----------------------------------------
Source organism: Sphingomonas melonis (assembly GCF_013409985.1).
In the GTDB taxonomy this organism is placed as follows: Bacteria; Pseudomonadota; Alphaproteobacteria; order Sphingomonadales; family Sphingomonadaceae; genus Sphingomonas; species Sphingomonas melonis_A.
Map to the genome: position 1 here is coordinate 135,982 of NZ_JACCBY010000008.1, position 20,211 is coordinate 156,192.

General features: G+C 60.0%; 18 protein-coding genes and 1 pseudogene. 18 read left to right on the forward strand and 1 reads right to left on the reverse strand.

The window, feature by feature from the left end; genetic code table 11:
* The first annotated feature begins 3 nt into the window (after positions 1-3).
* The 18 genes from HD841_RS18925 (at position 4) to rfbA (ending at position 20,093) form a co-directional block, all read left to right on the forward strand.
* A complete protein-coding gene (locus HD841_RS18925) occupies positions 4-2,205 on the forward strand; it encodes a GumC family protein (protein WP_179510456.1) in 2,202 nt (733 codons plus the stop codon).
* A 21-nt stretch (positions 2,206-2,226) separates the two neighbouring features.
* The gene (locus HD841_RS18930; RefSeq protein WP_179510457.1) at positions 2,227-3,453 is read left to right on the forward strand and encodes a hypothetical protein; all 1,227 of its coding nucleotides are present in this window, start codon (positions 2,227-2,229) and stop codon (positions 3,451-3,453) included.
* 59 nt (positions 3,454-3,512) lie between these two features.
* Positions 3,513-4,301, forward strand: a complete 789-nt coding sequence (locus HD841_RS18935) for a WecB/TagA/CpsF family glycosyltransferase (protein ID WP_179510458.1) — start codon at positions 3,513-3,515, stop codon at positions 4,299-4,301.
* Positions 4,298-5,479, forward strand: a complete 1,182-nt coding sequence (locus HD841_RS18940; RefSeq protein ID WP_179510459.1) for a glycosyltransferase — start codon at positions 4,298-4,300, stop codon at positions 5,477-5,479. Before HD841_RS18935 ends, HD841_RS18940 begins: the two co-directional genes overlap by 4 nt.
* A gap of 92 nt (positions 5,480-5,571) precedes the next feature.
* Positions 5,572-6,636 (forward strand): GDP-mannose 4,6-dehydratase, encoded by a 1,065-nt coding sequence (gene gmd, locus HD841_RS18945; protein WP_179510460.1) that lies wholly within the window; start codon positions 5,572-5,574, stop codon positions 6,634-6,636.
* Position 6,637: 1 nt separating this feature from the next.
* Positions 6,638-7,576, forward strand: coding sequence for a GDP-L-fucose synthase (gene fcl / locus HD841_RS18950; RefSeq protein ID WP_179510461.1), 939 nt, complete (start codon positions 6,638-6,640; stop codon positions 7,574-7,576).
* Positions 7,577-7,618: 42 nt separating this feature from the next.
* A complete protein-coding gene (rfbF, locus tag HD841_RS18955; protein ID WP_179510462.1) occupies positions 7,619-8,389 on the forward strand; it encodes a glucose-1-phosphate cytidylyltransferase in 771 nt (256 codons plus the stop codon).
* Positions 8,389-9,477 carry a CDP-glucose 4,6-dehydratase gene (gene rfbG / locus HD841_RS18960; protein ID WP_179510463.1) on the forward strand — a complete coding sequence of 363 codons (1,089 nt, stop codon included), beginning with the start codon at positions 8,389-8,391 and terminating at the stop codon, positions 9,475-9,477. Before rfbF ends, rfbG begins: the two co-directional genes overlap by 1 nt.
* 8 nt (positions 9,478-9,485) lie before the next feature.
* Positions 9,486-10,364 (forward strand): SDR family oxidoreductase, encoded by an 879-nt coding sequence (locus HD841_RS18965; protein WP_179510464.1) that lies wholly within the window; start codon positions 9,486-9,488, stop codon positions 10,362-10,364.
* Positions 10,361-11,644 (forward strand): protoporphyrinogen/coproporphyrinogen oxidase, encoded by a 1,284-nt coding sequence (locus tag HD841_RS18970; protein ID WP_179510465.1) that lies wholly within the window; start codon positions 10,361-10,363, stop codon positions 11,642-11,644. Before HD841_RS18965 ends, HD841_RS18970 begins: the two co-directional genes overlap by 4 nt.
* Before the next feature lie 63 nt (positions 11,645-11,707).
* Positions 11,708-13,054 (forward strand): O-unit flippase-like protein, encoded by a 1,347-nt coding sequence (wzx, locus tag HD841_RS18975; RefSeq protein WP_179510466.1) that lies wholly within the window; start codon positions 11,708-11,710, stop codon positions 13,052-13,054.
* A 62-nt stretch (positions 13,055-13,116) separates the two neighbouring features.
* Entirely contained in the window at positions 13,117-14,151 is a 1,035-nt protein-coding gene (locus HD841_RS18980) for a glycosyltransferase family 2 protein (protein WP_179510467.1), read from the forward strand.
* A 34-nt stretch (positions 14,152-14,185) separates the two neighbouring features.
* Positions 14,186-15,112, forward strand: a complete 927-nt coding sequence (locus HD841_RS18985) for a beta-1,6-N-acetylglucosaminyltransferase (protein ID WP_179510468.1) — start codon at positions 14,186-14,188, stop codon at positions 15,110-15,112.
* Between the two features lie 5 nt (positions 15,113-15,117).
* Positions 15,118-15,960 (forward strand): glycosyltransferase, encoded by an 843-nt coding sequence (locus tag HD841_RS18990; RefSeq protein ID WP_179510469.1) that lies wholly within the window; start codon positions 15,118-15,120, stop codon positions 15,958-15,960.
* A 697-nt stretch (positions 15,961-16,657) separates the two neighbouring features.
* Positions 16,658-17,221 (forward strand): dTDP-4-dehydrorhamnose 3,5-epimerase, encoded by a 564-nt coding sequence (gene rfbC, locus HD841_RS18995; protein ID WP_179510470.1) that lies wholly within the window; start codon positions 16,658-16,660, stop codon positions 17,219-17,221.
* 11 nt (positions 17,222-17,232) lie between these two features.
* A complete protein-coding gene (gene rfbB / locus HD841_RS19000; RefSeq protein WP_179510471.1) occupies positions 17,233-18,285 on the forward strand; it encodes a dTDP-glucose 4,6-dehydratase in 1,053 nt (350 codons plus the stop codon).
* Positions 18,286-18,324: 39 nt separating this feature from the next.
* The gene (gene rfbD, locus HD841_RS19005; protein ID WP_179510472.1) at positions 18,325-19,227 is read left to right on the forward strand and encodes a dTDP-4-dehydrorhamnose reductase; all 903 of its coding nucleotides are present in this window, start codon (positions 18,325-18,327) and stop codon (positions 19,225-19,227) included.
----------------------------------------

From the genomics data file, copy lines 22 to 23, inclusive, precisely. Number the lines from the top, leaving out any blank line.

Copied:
* Positions 9,486-10,364 (forward strand): SDR family oxidoreductase, encoded by an 879-nt coding sequence (locus HD841_RS18965; protein WP_179510464.1) that lies wholly within the window; start codon positions 9,486-9,488, stop codon positions 10,362-10,364.
* Positions 10,361-11,644 (forward strand): protoporphyrinogen/coproporphyrinogen oxidase, encoded by a 1,284-nt coding sequence (locus tag HD841_RS18970; protein ID WP_179510465.1) that lies wholly within the window; start codon positions 10,361-10,363, stop codon positions 11,642-11,644. Before HD841_RS18965 ends, HD841_RS18970 begins: the two co-directional genes overlap by 4 nt.